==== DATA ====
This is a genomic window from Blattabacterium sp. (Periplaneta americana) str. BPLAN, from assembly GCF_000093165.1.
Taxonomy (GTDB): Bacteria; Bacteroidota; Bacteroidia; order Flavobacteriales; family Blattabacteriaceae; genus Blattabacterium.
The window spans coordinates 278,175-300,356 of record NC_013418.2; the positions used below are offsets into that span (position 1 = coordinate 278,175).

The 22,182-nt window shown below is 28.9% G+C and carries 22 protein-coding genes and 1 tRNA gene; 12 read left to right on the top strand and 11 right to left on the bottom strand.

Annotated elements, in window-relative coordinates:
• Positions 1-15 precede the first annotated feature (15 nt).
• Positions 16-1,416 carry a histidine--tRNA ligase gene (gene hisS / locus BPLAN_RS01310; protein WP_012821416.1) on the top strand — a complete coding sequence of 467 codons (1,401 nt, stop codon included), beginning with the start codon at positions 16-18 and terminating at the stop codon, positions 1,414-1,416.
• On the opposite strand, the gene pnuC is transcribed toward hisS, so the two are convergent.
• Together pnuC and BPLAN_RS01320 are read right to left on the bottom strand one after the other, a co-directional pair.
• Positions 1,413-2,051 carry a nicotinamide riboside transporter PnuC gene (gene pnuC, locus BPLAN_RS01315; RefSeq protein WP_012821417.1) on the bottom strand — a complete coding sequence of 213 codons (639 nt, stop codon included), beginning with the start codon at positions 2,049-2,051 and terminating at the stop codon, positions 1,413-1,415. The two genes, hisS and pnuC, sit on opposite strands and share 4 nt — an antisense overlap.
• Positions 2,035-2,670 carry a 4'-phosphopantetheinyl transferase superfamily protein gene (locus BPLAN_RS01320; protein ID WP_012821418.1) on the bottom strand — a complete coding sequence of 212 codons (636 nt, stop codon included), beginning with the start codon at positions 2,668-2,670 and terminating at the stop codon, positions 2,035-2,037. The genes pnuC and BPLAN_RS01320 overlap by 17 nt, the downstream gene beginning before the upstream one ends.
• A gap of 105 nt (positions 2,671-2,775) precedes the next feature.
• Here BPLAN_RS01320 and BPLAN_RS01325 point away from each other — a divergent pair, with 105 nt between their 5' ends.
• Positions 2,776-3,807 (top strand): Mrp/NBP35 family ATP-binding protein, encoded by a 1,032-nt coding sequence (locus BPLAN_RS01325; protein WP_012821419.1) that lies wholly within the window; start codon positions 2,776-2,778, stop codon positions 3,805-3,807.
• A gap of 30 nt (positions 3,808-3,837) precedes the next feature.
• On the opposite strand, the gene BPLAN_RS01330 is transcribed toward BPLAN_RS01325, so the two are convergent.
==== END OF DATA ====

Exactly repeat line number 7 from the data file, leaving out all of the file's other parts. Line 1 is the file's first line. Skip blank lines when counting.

• Positions 16-1,416 carry a histidine--tRNA ligase gene (gene hisS / locus BPLAN_RS01310; protein WP_012821416.1) on the top strand — a complete coding sequence of 467 codons (1,401 nt, stop codon included), beginning with the start codon at positions 16-18 and terminating at the stop codon, positions 1,414-1,416.